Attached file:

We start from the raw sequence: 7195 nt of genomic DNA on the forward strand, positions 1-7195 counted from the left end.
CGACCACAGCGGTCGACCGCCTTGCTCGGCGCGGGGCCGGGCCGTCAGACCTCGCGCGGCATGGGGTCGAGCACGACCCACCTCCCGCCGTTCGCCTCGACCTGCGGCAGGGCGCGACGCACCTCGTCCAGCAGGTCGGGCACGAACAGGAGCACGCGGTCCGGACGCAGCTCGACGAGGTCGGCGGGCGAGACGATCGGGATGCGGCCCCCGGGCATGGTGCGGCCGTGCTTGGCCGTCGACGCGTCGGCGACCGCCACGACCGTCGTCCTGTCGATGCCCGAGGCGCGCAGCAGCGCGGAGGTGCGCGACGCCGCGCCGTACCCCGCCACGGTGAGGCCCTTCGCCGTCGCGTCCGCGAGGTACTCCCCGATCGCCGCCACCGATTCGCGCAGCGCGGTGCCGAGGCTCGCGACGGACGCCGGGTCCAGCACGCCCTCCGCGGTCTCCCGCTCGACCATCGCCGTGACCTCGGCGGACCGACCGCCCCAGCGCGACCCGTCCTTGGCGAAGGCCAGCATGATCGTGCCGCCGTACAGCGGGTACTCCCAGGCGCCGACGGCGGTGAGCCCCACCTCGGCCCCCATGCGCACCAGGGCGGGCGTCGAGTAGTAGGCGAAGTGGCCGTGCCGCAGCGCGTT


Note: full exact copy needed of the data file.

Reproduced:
We start from the raw sequence: 7195 nt of genomic DNA on the forward strand, positions 1-7195 counted from the left end.
CGACCACAGCGGTCGACCGCCTTGCTCGGCGCGGGGCCGGGCCGTCAGACCTCGCGCGGCATGGGGTCGAGCACGACCCACCTCCCGCCGTTCGCCTCGACCTGCGGCAGGGCGCGACGCACCTCGTCCAGCAGGTCGGGCACGAACAGGAGCACGCGGTCCGGACGCAGCTCGACGAGGTCGGCGGGCGAGACGATCGGGATGCGGCCCCCGGGCATGGTGCGGCCGTGCTTGGCCGTCGACGCGTCGGCGACCGCCACGACCGTCGTCCTGTCGATGCCCGAGGCGCGCAGCAGCGCGGAGGTGCGCGACGCCGCGCCGTACCCCGCCACGGTGAGGCCCTTCGCCGTCGCGTCCGCGAGGTACTCCCCGATCGCCGCCACCGATTCGCGCAGCGCGGTGCCGAGGCTCGCGACGGACGCCGGGTCCAGCACGCCCTCCGCGGTCTCCCGCTCGACCATCGCCGTGACCTCGGCGGACCGACCGCCCCAGCGCGACCCGTCCTTGGCGAAGGCCAGCATGATCGTGCCGCCGTACAGCGGGTACTCCCAGGCGCCGACGGCGGTGAGCCCCACCTCGGCCCCCATGCGCACCAGGGCGGGCGTCGAGTAGTAGGCGAAGTGGCCGTGCCGCAGCGCGTT